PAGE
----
Earth’s changing ice
One of the most dramatic signs of climate change is in the extent of Arctic sea ice. Since 2000, the area covered by sea ice in the summer has reduced drastically. The absolute minimum recorded occurred in September 2007, and 2008 would have been a new record if it had not been for 2007, and 2009 was similar.
These great reductions in the area of sea ice in the middle of the summer are much worse than expected if we simply extrapolated from the previous trends. There are several factors involved: the prevailing winds have a great influence (floating ice can be simply blown out of the Arctic Ocean, passing Greenland and Iceland and disappearing into the Atlantic).
Thermodynamics is also playing a role: as the amount of ice reduces, more heat is absorbed by the ocean in summer, and consequently less ice formed by freezing in winter, accelerating the trend in reducing ice cover.
While these reductions in the area of sea ice are readily observable using a variety of satellite remote-sensing techniques, there is only one practical way of converting this knowledge of sea-ice area into the amount of sea ice. We need information about the thickness of the ice, and the only way to measure that on a large scale is by satellite. This is where CryoSat comes in.
Apart from floating sea ice, the other characteristic manifestations of ice in polar regions are the ice caps: thick domes of ice resting on land, from relatively small islands up to the complete continent of Antarctica. The two largest, Antarctica itself and Greenland, are several kilometres thick and, at the summits, very cold.
Thus they may seem immune to the influence of a few degrees of global temperature rise. Indeed, prior to 2000 the indications were that these major ice caps were largely stable, at least in their interiors. The principal means of determining this was satellite altimetry. However, the capabilities of such instruments to measure change at the ice cap margins, where most change is expected, is limited by their design.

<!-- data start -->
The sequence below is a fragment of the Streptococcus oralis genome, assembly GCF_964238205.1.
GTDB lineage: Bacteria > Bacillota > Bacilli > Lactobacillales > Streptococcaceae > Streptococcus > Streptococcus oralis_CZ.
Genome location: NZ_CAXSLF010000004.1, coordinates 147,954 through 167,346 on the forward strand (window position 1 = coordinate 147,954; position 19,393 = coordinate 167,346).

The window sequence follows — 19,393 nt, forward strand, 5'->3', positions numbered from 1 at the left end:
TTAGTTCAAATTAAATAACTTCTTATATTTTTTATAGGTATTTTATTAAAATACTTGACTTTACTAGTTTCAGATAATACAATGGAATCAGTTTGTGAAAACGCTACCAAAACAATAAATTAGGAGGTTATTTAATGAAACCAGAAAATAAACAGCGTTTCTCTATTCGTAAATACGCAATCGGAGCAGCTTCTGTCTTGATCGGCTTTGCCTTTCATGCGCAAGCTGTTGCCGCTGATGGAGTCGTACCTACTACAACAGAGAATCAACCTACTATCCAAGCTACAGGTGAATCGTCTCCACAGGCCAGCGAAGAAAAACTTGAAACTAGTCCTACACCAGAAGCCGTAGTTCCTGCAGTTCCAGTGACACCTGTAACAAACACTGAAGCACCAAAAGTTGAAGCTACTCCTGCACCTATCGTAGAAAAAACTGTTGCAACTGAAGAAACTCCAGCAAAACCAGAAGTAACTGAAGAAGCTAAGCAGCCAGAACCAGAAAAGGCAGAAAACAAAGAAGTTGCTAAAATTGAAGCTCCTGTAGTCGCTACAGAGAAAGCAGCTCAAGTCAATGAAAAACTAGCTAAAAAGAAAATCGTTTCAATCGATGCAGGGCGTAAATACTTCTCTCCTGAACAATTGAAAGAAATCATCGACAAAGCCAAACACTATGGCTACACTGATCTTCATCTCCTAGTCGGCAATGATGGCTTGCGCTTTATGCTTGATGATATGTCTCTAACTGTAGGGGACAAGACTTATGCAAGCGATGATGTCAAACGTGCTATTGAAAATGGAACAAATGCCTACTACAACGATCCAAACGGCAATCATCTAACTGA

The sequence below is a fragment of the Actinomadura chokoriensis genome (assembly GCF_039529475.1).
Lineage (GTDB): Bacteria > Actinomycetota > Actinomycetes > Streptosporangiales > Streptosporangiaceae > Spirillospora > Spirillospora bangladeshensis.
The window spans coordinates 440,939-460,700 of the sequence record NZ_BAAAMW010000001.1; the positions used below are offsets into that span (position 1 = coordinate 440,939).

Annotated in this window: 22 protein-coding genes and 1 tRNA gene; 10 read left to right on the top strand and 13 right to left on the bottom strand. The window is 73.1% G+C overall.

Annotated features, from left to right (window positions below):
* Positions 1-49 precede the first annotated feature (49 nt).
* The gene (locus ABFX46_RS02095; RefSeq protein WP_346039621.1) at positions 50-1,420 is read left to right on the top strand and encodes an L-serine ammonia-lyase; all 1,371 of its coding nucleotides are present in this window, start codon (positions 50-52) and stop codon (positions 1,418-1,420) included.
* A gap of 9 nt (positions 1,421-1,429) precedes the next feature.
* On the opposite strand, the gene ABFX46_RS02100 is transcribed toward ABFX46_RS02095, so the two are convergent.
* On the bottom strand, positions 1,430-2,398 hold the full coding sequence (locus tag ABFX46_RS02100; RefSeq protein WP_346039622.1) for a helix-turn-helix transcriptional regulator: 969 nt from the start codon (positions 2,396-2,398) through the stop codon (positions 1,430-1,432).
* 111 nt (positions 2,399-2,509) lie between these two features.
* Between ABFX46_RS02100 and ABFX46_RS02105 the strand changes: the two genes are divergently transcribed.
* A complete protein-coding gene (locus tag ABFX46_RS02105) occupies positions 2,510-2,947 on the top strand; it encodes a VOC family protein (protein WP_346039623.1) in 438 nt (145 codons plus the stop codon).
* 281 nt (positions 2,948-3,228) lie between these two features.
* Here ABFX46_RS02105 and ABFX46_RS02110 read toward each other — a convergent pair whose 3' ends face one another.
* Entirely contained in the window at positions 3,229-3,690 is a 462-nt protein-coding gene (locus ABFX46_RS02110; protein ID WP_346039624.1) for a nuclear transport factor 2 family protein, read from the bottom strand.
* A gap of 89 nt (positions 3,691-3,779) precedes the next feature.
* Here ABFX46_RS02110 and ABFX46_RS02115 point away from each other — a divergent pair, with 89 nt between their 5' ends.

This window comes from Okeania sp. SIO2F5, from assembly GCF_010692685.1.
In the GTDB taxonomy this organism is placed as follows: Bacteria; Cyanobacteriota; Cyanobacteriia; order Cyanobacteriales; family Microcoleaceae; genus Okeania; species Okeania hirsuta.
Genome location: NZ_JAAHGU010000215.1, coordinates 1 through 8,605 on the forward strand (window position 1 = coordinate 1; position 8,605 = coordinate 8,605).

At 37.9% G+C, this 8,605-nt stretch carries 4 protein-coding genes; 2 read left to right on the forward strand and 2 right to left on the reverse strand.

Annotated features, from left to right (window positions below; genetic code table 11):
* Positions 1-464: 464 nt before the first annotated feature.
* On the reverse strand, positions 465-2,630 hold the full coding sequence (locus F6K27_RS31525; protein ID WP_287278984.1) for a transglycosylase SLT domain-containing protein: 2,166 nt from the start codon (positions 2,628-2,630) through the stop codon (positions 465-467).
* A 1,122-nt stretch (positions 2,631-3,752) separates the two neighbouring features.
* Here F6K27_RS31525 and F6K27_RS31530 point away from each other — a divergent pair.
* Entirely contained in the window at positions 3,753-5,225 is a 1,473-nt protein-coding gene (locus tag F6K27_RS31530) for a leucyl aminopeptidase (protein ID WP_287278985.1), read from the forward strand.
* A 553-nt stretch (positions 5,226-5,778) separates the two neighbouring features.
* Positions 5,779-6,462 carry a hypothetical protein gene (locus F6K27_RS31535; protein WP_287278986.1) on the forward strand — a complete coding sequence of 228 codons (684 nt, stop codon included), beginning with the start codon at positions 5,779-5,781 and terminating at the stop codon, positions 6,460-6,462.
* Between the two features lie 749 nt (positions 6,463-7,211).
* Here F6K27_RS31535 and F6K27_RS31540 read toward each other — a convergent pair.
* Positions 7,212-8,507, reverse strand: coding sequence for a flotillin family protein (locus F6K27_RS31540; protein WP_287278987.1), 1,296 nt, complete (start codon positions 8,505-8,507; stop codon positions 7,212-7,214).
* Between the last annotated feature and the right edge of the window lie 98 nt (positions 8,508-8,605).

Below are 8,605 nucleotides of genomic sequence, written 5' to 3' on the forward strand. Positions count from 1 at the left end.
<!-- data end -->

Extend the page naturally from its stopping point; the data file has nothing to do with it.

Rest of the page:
But, already by 2006, skilled analysis of the existing altimeter data was teasing out details which were beginning to cast doubt on this picture of stability. A very large glacial basin at the coastal boundary of West Antarctica, the Pine Island Glacier, was sufficiently large that it could be resolved in the conventional altimeter data. And the ice was thinning.
In the years since 2006, this thinning has been characterised and linked to Synthetic Aperture Radar interferometry measurements of ice flow, which show an increased flow rate into the sea. The rate of thinning is stunning, at about 16 m per year.
While this has been reported by several groups, it has been put into perspective by the late-2009 report by the Scientific Committee on Antarctic Research Antarctic Climate Change and the Environment, which projects a sea level rise of about 1.4 m by 2100, significantly higher than the well-known 28–43 cm projections of the Intergovernmental Panel on Climate Change. The difference is largely attributable to melting of the ice caps at their base by warming oceans.
Change is not limited to Antarctica. Greenland, being smaller and at lower latitudes, may be even more vulnerable. Gravity measurements from the NASA/German Aerospace Centre (DLR) GRACE mission have revealed large-scale mass changes and even sensitive GPS receivers placed around the coast show signs of uplift as the burden of ice is reduced.
So indeed, in the decade since the CryoSat mission was proposed, the signs of change in the polar regions have become unambiguous, and this trend is also clear in the four years since CryoSat-2 was approved.